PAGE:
Future of Ship-Breaking Industry in Bangladesh

Topics: Ship breaking, Chittagong, Bangladesh Pages: 11 (2480 words) Published: October 22, 2010

Course Title: Sessional of Business Research Methodology
Course Code: BA - 406

Submitted to:
Feroz Ahmed

Submitted by:
Rezwan Mahmood
ID # 060329

Business Administration Discipline
Khulna University, Khulna

Date of Submission: September 26, 2010

September 26, 2010
Feroz Ahmed
Business Administration Discipline
Khulna University, Khulna

Dear Sir,
Here is the report proposal on “Future of Ship-breaking Industry in Bangladesh”. It is a great opportunity for me to work on this area because I am really interested in this topic. I will try my level best to gather what I believe to provide the most complete information in this report.

I believe that the knowledge and experience I will gather during the survey period and by analyzing the information will immensely help in my professional life.

I will concentrate my effort to the best possible extent to make this report with the most professional and realistic feature.

Sincerely yours,

Rezwan Mahmood
ID# 060329
Bangladesh is a small and densely populated country with an area of about 147,370 square kilometers. It has a long coastal belt of about 710 km which is enriched with natural resources specially fish and other aquatic species of different varieties and has been the focal point of different economic activities. Most of these seashore areas are situated in Chittagong. Sitakund is a seashore area situated a few kilometers north of Chittagong where most of the ship-breaking yards are concentrated. Ship-breaking industry has not been developed in a day. In Bangladesh the ship-breaking industry was born out of a severe cyclone in 1960, which killed thousands of people and a Greek ship “M D Alpine” was driven ashore by the devastating tidal storm and could not be refloated and was confined to Fauzdarhat sea shore of Sitakunda Upazilla. The ship remained there for a long time. In 1964 Chittagong Steel House bought the vessel and scrapped it. It took years to scrap the vessel, but the work gave birth to the industry in Bangladesh. During the liberation War in 1971, a Pakistani ship “Al Abbas” was damaged by bombing. Later on this was salvaged by a Soviet salvation team from Chittagong port and bought to the Fauzdarhat seashore. In 1974, the Karnafully Metal Works Ltd. bought this as scrap which is considered as introduction of commercial ship-breaking in Bangladesh. Now, there are about 20 ship-breaking yards in Sitakund where thousand and hundreds of labors are working. Ship-breaking is a potential industry for Bangladesh.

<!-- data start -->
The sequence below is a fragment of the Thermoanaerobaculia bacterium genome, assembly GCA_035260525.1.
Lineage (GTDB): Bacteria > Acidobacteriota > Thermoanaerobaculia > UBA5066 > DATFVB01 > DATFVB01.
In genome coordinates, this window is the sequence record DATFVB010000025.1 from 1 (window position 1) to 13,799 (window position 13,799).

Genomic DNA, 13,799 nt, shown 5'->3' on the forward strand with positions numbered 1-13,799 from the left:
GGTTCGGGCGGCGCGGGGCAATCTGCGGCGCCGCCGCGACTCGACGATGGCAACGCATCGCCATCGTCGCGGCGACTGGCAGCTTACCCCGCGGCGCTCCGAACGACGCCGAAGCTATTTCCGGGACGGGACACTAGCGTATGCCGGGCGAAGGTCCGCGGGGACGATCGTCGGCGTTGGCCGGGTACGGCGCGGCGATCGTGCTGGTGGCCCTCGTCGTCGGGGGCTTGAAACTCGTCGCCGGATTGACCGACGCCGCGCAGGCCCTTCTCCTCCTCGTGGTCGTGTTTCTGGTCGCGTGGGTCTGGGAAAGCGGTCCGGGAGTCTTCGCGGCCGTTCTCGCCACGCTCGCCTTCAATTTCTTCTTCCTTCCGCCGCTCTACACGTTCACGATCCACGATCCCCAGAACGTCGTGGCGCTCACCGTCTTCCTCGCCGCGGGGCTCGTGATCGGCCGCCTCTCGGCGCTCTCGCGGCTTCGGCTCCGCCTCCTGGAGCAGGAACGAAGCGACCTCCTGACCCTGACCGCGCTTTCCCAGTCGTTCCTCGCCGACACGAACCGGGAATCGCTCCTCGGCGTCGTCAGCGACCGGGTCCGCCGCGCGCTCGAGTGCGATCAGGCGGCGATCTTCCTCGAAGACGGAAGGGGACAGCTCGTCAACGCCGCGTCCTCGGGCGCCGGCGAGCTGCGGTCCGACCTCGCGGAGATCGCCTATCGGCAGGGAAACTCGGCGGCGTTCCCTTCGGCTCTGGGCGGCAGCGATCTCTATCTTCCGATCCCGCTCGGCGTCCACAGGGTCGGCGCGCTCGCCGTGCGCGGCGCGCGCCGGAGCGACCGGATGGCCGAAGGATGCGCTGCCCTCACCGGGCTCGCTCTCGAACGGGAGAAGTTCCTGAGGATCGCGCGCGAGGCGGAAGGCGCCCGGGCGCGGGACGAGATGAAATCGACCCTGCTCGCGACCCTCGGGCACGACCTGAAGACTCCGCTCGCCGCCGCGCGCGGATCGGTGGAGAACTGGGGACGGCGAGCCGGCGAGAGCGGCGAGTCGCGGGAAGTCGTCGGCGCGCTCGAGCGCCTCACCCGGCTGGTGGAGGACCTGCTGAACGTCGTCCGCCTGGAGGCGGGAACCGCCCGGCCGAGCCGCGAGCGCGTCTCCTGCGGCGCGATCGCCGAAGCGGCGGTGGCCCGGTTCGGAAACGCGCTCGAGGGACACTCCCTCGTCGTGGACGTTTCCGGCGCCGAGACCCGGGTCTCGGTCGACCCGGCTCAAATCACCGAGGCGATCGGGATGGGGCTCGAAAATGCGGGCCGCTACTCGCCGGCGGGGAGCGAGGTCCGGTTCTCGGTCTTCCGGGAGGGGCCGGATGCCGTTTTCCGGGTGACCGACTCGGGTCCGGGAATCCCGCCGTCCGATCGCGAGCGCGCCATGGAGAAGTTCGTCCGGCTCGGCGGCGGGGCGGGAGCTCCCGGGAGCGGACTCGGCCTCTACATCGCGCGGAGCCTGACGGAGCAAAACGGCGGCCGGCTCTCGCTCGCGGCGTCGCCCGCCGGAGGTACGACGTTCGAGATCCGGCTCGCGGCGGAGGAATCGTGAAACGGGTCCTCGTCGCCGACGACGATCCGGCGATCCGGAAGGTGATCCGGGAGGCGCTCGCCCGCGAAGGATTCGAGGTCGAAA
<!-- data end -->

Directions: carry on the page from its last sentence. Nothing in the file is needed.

Ship-breaking activities hold potential as it creates economic opportunities for thousands of labors and contribute to the economic growth of regions in need of private sector investment. Practically 100% of the ship is recycled. In this perspective, ship-breaking can be claimed to be a sound sustainable industrial activity. Ship-breaking plays an important role in the national economy for a number of reasons, such as:

• The scrapping of ships provides the country’s main source of steel and in doing so saves substantial amount of money in foreign exchange by reducing the need to import steel materials. Bangladesh needs 8 million tons of building materials per year, of which iron is a major component. The iron from recycled ships supplies iron materials in the country. This does mean however, that the owners have more power and control over the amount of steel that is sold and the price it is sold at. (Ronning, 2000)

• In some ways it can be considered a “green industry”. Almost everything on the ship and the ship itself is recycled, reused and resold. The scrapping of ships supplies raw materials to steel mills, steel plate re-manufacturing, asbestos re-manufacturing as well as providing furniture, paint, electrical equipment and lubricants, oil to the number of...
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